Weyt-kp. I am Chief Judy Wilson from the Neskonlith Indian Band. I'm the secretary-treasurer for the Union of British Columbia Indian Chiefs, who represent over 100 first nations in B.C., largely those outside of the B.C. treaty process.
The union has supported and advanced the rights, title, and self-determination of our indigenous nations since its inception. Our mandate is to work towards the implementation, exercise, and recognition of our inherent title rights and treaty rights to protect our land and waters, through the exercise and implementation of our own laws and jurisdictions.
I'd like to thank the [Inaudible—Editor] people, on whose ancestral lands and territory we're meeting today, Madam Chair, with the standing committee on claims. We have provided some speaking notes, and we also have a formal submission that will be forthcoming.
Basically, we included some recommendations based on the recognition of title rights and four basic principles that we put forward.
The first is that all claims are human rights issues. This is articulated through international frameworks such as the United Nations Declaration on the Rights of Indigenous Peoples and the Organization of American States American Declaration on the Rights of Indigenous Peoples.
The second is that indigenous nations are rights holders. Canada cannot assume underlying title and then issue a new proprietary interest. This assumption reflects the colonial doctrine of discovery, which meant the British crown could unilaterally declare sovereignty over our territories. Instead, the free, prior, and informed consent of indigenous nations is required in the development of any of our land.
The third principle is that structural and systemic changes are needed. Canada must shift its idea of sovereignty and federalism to one that is inclusive of our indigenous legal orders, title rights, and treaty rights.
Fourth, all policies and processes must include joint development, reviews, and oversight. We can't say that's happening today, Madam Chair. It's been more unilateral, and continues to be, and we need that change. We need to be full and equal partners in any processes of legislative reform and ongoing oversight.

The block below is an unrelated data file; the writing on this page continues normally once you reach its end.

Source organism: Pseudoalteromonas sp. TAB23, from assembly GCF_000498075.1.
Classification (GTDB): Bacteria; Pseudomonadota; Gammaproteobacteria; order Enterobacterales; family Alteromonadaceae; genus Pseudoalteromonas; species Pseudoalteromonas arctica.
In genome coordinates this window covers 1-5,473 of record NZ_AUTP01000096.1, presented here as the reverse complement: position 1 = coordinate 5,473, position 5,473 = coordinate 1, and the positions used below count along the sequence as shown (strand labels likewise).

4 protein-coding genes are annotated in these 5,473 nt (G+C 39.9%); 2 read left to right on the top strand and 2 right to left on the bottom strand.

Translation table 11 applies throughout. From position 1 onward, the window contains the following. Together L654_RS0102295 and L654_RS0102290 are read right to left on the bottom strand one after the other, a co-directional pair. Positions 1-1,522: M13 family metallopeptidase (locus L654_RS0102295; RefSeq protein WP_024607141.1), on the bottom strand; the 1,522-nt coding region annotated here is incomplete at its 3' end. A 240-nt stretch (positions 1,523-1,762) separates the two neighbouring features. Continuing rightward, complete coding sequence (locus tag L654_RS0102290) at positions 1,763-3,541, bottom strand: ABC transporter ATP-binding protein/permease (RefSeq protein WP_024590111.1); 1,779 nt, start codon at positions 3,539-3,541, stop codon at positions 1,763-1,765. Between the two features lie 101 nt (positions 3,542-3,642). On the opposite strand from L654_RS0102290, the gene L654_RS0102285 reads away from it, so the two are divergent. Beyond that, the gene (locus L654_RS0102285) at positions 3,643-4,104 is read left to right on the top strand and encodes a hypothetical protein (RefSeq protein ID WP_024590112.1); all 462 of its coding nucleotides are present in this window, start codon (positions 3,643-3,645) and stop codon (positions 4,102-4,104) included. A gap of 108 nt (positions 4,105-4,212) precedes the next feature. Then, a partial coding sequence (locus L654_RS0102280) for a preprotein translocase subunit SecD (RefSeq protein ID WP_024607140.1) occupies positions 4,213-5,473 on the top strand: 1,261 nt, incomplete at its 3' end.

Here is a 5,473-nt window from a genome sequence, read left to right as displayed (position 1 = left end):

One exercise I looked at last year for myself was to look at all the reserve lands in Canada, and to find that actually they can fit almost onto Vancouver Island. Our lands and territories in Canada are vast. To take those lands and put us on tiny reserves is a violation of our human rights and displaces our people. That's a very small percentage of the lands that we hold now, and the rest are assumed crown lands. I just wanted to make that illustration.
In 1973, as you are aware, Canada made a unilateral decision to formulate these policies, but also to split comprehensive and specific claims—no one's mentioned that to date—into two separate processes. This created a lot of different barriers for our people. While the claims drag on, our territorial lands and resources are being taken. Trillions of dollars are being removed from our lands as these processes drag on. Our lands are being taken up, destroyed, and degraded.
Canada needs to understand these urgent issues for our indigenous nations. Early in August, the United Nations Committee on the Elimination of Racial Discrimination called Canada out on its discriminatory practices of violating the land rights of indigenous peoples. The committee called upon Canada to reform its policies. I was one of the delegate members who travelled over to Geneva to make those presentations, along with other indigenous nations from across Canada.
With its unilateral development and release of its 10 principles, Canada again failed to recognize the independent standing of indigenous peoples in international law.
I wanted to shed a bit of light on B.C. and how our issues are distinct. There's a small number of historical treaties signed in B.C. that are uniquely affected by the failure of the comprehensive and specific claims policies and procedures. The result is the crown governments' wide-scale denial of indigenous title to our territories. Canada still demands that we extinguish our inherent rights, but we cannot disassociate ourselves from the land. We are tied to the land. We are part of the land.